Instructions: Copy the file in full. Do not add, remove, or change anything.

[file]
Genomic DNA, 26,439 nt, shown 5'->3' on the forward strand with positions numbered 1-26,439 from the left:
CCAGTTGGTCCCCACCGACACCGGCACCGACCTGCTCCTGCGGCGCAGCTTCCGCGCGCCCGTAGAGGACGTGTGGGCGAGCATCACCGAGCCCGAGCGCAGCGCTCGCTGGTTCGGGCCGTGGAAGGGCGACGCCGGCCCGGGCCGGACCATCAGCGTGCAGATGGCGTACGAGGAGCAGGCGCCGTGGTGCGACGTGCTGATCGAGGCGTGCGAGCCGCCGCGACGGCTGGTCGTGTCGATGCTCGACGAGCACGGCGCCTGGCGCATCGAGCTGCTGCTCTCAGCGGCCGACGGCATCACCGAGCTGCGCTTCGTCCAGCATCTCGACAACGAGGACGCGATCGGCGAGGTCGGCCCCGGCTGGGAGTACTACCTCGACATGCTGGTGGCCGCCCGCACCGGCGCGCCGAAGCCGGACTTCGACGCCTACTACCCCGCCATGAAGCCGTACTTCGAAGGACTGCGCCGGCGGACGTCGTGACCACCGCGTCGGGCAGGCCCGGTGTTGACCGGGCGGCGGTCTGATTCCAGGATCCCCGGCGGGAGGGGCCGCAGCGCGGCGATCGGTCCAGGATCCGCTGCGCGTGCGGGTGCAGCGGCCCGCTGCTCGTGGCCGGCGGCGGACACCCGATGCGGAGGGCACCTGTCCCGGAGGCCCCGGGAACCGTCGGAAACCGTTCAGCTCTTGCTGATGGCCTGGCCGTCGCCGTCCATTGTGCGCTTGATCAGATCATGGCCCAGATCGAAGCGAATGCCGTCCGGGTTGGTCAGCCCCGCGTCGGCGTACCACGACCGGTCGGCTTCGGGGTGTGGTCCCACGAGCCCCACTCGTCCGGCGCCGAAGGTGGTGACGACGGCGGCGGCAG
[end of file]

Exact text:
Genomic DNA, 26,439 nt, shown 5'->3' on the forward strand with positions numbered 1-26,439 from the left:
CCAGTTGGTCCCCACCGACACCGGCACCGACCTGCTCCTGCGGCGCAGCTTCCGCGCGCCCGTAGAGGACGTGTGGGCGAGCATCACCGAGCCCGAGCGCAGCGCTCGCTGGTTCGGGCCGTGGAAGGGCGACGCCGGCCCGGGCCGGACCATCAGCGTGCAGATGGCGTACGAGGAGCAGGCGCCGTGGTGCGACGTGCTGATCGAGGCGTGCGAGCCGCCGCGACGGCTGGTCGTGTCGATGCTCGACGAGCACGGCGCCTGGCGCATCGAGCTGCTGCTCTCAGCGGCCGACGGCATCACCGAGCTGCGCTTCGTCCAGCATCTCGACAACGAGGACGCGATCGGCGAGGTCGGCCCCGGCTGGGAGTACTACCTCGACATGCTGGTGGCCGCCCGCACCGGCGCGCCGAAGCCGGACTTCGACGCCTACTACCCCGCCATGAAGCCGTACTTCGAAGGACTGCGCCGGCGGACGTCGTGACCACCGCGTCGGGCAGGCCCGGTGTTGACCGGGCGGCGGTCTGATTCCAGGATCCCCGGCGGGAGGGGCCGCAGCGCGGCGATCGGTCCAGGATCCGCTGCGCGTGCGGGTGCAGCGGCCCGCTGCTCGTGGCCGGCGGCGGACACCCGATGCGGAGGGCACCTGTCCCGGAGGCCCCGGGAACCGTCGGAAACCGTTCAGCTCTTGCTGATGGCCTGGCCGTCGCCGTCCATTGTGCGCTTGATCAGATCATGGCCCAGATCGAAGCGAATGCCGTCCGGGTTGGTCAGCCCCGCGTCGGCGTACCACGACCGGTCGGCTTCGGGGTGTGGTCCCACGAGCCCCACTCGTCCGGCGCCGAAGGTGGTGACGACGGCGGCGGCAG